Once I have a sense for what will happen on each page, I am ready to start penciling. I start by drawing four comic pages in each notebook page (i.e., about 3x4.5 inch layouts) and draw full-page second drafts for difficult pages. Starting small serves several purposes: it makes me focus on the important visual elements of each page (rather than getting lost in the details), it gives me a sense for the complementary layout of facing pages, and it is a good match for the information content that can be shown on the web (Scott McCloud's rule of thumb is that a computer can display about half the visual information of a printed page). Surprisingly, working up to a difficult drawing through a series of smaller to larger sketches is much more efficient than starting immediately on a full sized rendering.
Will Eisner was a strong proponent of lettering a page in the early stages of layout. This plays to comics' potential for cooperativity between images and words and emphasizes the importance of lettering in the visual flow of the page -- the reader will attempt to read the words sequentially, so they should be placed along the path that you want the reader's eye to follow; the time spent on the text and intervening images should form a balanced rhythm. For this reason, I add lettering to the pencils as part of blocking in the page. If I can't cram in a particular bit of text with my smallest handwriting, it's a good clue that a few words need to go.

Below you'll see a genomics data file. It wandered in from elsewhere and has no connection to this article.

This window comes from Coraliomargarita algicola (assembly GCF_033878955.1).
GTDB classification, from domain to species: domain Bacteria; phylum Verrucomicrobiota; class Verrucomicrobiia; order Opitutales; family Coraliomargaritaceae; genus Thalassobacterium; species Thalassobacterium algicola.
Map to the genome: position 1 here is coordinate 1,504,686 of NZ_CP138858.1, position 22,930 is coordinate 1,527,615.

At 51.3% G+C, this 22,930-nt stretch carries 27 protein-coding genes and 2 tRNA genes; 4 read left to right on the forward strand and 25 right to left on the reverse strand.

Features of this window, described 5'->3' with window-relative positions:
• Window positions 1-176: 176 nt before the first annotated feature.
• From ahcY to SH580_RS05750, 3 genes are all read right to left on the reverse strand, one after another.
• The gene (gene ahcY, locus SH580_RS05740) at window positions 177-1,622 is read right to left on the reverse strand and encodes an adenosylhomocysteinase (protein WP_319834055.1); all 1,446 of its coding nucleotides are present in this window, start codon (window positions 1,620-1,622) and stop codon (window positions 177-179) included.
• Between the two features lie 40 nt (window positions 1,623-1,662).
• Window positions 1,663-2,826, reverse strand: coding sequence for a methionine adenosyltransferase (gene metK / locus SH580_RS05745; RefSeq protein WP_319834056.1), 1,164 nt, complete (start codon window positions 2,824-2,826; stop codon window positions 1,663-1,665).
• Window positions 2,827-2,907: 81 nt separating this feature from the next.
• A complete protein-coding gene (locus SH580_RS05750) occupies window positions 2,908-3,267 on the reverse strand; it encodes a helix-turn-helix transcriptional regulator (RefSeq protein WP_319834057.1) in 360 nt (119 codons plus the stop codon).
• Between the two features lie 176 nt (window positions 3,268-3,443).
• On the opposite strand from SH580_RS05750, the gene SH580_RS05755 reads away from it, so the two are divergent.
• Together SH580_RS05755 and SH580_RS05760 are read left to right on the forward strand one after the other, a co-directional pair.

Pencil and paper is a remarkably versatile medium for trying out visual ideas quickly. For this reason, I try to make my pencils "tight" in the sense of resolving all important artistic decisions. The computer is a very powerful tool for rendering a clean final image, but it is much easier to concentrate on the naunces of rendering if the details of what is to be drawn have already been dealt with on paper.
EPT is finished on a Dell Latitude D630 with a core2duo processor (T7300 @ 2.00GHz), 2 GB RAM, and an integrated Intel graphics chip (translation: a cheap, middle-of-the road 5lb laptop -- you should be able match it for about $600-$800 circa 2012). On the rare occasions that I draw at my desk, I connect a second monitor to get simultaneous detail and full-page views. For the more common case of working on the laptop alone, I use virtual desktops to get the same effect.